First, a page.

When the temperature soared to 100 degrees in the Azraq refugee camp in Jordan last week, refugees living there could keep fans running inside their shelters. The camp, which had only sporadic access to electricity for its first two and a half years, is now home to the first solar farm in a refugee community.
The two-megawatt solar plant, funded by a donation from the Ikea Foundation, sends power into Jordan’s national grid, helping offset the electric bill for part of the camp, which is now connected to the grid. For 20,000 Syrian refugees living in two villages in the camp, power is free 24 hours a day. The plant will soon be scaled up to five megawatts to cover the needs of all of the camp’s 35,000 residents.
When prefab shacks were first built in the camp in April 2014, refugees used solar lanterns for light and to power their phones, but the lanterns could only hold a charge for four or five hours.
“In winter in Azraq it gets dark around 4 p.m.,” says Olga Sarrado Mur, a spokesperson for the U.N. refugee agency that runs the camp. “So it was about 11 hours in the dark without proper electricity. The summers are also very harsh here, very hot, so not having electricity means not having cold water, not being able to store their food properly, and not having a fan to cool down their shelter properly.”
In January 2017, two villages in the camp were connected to the national grid in Jordan. But because electricity in Jordan is expensive, the camp’s administrators knew that it wouldn’t be possible to pay to keep the power flowing continuously. (The camp paid for the electricity using some of its funds from the United Nations.) At the nearby Zaatari refugee camp, home to around 80,000 refugees, the camp can only afford to turn on electricity six hours a day. Solar power can change that.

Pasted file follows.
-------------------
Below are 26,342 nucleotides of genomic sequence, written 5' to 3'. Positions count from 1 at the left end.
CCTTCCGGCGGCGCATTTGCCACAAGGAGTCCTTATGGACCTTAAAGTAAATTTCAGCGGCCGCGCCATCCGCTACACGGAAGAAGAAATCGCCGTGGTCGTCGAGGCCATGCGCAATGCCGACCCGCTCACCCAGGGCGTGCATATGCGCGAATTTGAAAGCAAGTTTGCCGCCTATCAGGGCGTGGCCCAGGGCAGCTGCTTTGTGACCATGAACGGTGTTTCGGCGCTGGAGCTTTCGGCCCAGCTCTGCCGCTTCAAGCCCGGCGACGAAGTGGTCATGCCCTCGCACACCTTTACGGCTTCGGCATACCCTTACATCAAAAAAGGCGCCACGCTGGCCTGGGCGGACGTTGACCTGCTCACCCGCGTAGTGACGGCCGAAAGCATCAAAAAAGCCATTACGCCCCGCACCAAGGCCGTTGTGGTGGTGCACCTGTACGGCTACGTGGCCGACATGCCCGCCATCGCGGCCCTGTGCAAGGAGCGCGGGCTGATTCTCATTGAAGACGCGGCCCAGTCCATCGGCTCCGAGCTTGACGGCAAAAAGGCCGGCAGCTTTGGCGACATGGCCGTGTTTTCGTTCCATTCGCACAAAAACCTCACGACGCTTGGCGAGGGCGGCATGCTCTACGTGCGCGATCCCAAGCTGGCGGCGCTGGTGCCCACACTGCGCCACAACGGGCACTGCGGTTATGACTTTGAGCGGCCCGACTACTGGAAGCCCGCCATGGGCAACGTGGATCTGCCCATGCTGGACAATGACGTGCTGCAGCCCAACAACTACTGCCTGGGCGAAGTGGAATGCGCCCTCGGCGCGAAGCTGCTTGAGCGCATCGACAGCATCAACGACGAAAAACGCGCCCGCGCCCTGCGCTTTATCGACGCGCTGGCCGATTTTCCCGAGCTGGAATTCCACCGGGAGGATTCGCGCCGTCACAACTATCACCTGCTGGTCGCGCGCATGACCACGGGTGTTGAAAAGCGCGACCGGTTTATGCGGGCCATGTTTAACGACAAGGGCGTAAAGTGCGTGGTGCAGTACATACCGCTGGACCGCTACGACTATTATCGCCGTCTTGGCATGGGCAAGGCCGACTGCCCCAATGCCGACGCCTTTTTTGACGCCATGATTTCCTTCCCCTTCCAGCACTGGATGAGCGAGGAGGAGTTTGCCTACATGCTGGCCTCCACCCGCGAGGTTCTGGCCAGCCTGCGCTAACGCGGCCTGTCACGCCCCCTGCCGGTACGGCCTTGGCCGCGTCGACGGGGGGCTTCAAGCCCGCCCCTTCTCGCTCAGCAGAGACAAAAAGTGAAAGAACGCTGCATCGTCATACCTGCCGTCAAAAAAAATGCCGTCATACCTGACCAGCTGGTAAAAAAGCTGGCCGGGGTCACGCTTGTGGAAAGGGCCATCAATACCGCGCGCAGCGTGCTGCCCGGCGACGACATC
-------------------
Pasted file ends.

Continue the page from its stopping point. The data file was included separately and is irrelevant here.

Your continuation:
“Without the solar farm, we would probably be obliged to limit electricity at some point,” Sarrado says. “But now with the solar plant, we can provide electricity free of charge 24 hours a day, seven days a week, for the refugees. Even if our funds would drop at some point and we would not be able to pay the electricity bill, the plant will still generate electricity for the camp.”
The solar plant is expected to save $1.5 million a year in electricity bills, which the U.N. can invest in other projects to support refugees. Installing the solar panels also provided jobs for 50 refugees, some of whom will continue to have work maintaining the panels.
With electricity, children can study at night, food lasts longer because it can be refrigerated, families can keep mobile phones charged to communicate with distant relatives, it’s possible to use laundry machines instead of washing clothes by hand, and streetlights make it safer for women to walk to the camp’s bathrooms at night.
“Now that summer is here–it was 38 degrees [100 degrees Fahrenheit] today in Azraq–we see families already buying a fan, a fridge,” says Sarrado.
The solar farm sends power into the national grid, and the camp gets credit for the power produced. Any extra power is given free to the host community in Jordan. (The project also contributes to Jordan’s plans to generate about 20% of its electricity from renewables by 2020.)
It’s a model that the U.N. thinks will work at other refugee camps. Another solar farm is already under construction at Zaatari refugee camp and will be complete by the end of the year. “It makes sense,” says Sarrado. “Especially in areas like Jordan where there are over 300 days of sun.”